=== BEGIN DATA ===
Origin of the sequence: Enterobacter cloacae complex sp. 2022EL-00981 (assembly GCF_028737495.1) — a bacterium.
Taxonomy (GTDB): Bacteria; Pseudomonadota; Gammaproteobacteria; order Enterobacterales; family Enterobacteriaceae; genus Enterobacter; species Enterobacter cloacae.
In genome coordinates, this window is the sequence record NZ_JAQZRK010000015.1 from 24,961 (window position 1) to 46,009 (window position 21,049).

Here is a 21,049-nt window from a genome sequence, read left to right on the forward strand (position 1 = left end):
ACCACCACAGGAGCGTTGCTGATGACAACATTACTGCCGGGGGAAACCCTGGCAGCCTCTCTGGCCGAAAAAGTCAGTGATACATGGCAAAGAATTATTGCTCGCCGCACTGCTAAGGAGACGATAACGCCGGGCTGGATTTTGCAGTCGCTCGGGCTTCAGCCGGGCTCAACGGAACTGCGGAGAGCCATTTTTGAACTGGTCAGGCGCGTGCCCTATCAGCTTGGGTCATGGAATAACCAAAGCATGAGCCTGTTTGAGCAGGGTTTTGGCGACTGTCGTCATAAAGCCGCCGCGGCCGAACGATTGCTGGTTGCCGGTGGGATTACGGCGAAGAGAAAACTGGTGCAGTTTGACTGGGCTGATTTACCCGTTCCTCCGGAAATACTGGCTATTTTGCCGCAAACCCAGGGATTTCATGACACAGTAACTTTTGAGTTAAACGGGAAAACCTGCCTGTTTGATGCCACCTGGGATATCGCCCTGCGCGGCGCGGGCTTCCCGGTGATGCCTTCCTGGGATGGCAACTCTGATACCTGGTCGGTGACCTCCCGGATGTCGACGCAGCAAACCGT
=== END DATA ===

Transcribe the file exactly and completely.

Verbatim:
Origin of the sequence: Enterobacter cloacae complex sp. 2022EL-00981 (assembly GCF_028737495.1) — a bacterium.
Taxonomy (GTDB): Bacteria; Pseudomonadota; Gammaproteobacteria; order Enterobacterales; family Enterobacteriaceae; genus Enterobacter; species Enterobacter cloacae.
In genome coordinates, this window is the sequence record NZ_JAQZRK010000015.1 from 24,961 (window position 1) to 46,009 (window position 21,049).

Here is a 21,049-nt window from a genome sequence, read left to right on the forward strand (position 1 = left end):
ACCACCACAGGAGCGTTGCTGATGACAACATTACTGCCGGGGGAAACCCTGGCAGCCTCTCTGGCCGAAAAAGTCAGTGATACATGGCAAAGAATTATTGCTCGCCGCACTGCTAAGGAGACGATAACGCCGGGCTGGATTTTGCAGTCGCTCGGGCTTCAGCCGGGCTCAACGGAACTGCGGAGAGCCATTTTTGAACTGGTCAGGCGCGTGCCCTATCAGCTTGGGTCATGGAATAACCAAAGCATGAGCCTGTTTGAGCAGGGTTTTGGCGACTGTCGTCATAAAGCCGCCGCGGCCGAACGATTGCTGGTTGCCGGTGGGATTACGGCGAAGAGAAAACTGGTGCAGTTTGACTGGGCTGATTTACCCGTTCCTCCGGAAATACTGGCTATTTTGCCGCAAACCCAGGGATTTCATGACACAGTAACTTTTGAGTTAAACGGGAAAACCTGCCTGTTTGATGCCACCTGGGATATCGCCCTGCGCGGCGCGGGCTTCCCGGTGATGCCTTCCTGGGATGGCAACTCTGATACCTGGTCGGTGACCTCCCGGATGTCGACGCAGCAAACCGT